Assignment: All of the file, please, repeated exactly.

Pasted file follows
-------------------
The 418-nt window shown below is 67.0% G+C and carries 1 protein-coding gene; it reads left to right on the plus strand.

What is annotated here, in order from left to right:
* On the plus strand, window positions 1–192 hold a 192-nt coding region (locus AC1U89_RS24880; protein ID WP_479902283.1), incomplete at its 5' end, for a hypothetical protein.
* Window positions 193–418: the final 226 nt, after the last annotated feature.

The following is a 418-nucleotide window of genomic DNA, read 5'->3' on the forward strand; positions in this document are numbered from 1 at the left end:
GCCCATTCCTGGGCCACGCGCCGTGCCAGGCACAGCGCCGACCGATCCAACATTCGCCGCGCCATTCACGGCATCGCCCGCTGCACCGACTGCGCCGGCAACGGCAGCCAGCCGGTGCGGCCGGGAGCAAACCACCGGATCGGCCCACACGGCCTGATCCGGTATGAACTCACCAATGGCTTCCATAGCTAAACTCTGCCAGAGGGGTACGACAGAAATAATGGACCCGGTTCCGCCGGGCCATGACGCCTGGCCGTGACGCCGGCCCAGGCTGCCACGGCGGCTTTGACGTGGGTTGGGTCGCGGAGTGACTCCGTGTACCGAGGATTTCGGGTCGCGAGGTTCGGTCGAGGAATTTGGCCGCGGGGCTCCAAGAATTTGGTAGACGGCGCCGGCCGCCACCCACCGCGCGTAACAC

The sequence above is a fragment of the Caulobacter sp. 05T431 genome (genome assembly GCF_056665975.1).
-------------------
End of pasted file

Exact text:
The 418-nt window shown below is 67.0% G+C and carries 1 protein-coding gene; it reads left to right on the plus strand.

What is annotated here, in order from left to right:
* On the plus strand, window positions 1–192 hold a 192-nt coding region (locus AC1U89_RS24880; protein ID WP_479902283.1), incomplete at its 5' end, for a hypothetical protein.
* Window positions 193–418: the final 226 nt, after the last annotated feature.

The following is a 418-nucleotide window of genomic DNA, read 5'->3' on the forward strand; positions in this document are numbered from 1 at the left end:
GCCCATTCCTGGGCCACGCGCCGTGCCAGGCACAGCGCCGACCGATCCAACATTCGCCGCGCCATTCACGGCATCGCCCGCTGCACCGACTGCGCCGGCAACGGCAGCCAGCCGGTGCGGCCGGGAGCAAACCACCGGATCGGCCCACACGGCCTGATCCGGTATGAACTCACCAATGGCTTCCATAGCTAAACTCTGCCAGAGGGGTACGACAGAAATAATGGACCCGGTTCCGCCGGGCCATGACGCCTGGCCGTGACGCCGGCCCAGGCTGCCACGGCGGCTTTGACGTGGGTTGGGTCGCGGAGTGACTCCGTGTACCGAGGATTTCGGGTCGCGAGGTTCGGTCGAGGAATTTGGCCGCGGGGCTCCAAGAATTTGGTAGACGGCGCCGGCCGCCACCCACCGCGCGTAACAC

The sequence above is a fragment of the Caulobacter sp. 05T431 genome (genome assembly GCF_056665975.1).